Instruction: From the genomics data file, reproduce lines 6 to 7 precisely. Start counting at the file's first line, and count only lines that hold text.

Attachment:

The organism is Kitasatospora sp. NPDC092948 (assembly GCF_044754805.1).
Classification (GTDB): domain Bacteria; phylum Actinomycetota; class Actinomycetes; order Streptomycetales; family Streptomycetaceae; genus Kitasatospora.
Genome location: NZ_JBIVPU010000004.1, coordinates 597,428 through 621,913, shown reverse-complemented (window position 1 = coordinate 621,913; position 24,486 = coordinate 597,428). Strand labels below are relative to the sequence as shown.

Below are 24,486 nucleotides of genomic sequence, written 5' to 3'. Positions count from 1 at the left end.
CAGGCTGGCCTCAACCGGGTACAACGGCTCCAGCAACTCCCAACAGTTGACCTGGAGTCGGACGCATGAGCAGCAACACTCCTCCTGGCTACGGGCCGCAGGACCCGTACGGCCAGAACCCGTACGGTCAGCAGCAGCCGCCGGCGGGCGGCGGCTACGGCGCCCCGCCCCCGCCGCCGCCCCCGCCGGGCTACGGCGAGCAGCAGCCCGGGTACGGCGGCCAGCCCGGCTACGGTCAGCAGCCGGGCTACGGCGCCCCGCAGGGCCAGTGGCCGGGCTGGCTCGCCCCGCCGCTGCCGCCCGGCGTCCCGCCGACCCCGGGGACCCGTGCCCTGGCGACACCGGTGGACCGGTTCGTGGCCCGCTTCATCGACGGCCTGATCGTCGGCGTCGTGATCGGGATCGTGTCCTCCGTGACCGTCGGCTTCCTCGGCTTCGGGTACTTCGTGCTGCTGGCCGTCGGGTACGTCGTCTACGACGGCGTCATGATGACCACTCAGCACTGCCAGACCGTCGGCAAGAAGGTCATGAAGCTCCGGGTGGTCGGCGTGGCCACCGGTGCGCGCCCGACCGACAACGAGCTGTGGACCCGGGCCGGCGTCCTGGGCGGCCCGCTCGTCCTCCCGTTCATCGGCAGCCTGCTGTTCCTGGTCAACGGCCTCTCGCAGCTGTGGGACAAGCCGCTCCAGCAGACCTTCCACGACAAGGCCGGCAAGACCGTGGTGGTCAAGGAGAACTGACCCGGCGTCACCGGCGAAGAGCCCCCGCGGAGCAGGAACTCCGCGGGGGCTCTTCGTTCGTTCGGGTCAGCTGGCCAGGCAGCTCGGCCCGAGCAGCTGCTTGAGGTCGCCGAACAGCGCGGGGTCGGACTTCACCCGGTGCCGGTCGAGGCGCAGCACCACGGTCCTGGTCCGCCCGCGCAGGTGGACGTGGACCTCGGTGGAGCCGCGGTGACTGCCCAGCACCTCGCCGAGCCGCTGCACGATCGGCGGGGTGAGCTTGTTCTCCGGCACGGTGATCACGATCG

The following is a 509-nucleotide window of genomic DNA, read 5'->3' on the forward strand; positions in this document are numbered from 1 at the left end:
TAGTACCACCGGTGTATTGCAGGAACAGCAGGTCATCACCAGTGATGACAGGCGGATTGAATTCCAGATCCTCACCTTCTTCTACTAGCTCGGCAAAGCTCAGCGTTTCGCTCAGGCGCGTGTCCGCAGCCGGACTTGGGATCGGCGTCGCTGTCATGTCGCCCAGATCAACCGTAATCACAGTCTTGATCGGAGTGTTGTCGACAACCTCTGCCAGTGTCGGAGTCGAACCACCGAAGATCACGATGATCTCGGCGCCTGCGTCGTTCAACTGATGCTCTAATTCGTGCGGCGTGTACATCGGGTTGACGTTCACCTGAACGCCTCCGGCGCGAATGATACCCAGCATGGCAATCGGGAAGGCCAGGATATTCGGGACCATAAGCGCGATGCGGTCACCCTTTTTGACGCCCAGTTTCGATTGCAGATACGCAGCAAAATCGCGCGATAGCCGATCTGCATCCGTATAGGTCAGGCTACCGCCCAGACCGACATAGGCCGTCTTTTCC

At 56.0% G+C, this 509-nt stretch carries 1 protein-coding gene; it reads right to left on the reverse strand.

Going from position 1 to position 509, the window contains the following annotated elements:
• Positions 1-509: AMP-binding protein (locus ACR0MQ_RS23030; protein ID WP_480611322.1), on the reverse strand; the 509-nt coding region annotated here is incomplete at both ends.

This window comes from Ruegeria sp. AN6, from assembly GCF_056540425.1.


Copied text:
The following is a 509-nucleotide window of genomic DNA, read 5'->3' on the forward strand; positions in this document are numbered from 1 at the left end:
TAGTACCACCGGTGTATTGCAGGAACAGCAGGTCATCACCAGTGATGACAGGCGGATTGAATTCCAGATCCTCACCTTCTTCTACTAGCTCGGCAAAGCTCAGCGTTTCGCTCAGGCGCGTGTCCGCAGCCGGACTTGGGATCGGCGTCGCTGTCATGTCGCCCAGATCAACCGTAATCACAGTCTTGATCGGAGTGTTGTCGACAACCTCTGCCAGTGTCGGAGTCGAACCACCGAAGATCACGATGATCTCGGCGCCTGCGTCGTTCAACTGATGCTCTAATTCGTGCGGCGTGTACATCGGGTTGACGTTCACCTGAACGCCTCCGGCGCGAATGATACCCAGCATGGCAATCGGGAAGGCCAGGATATTCGGGACCATAAGCGCGATGCGGTCACCCTTTTTGACGCCCAGTTTCGATTGCAGATACGCAGCAAAATCGCGCGATAGCCGATCTGCATCCGTATAGGTCAGGCTACCGCCCAGACCGACATAGGCCGTCTTTTCC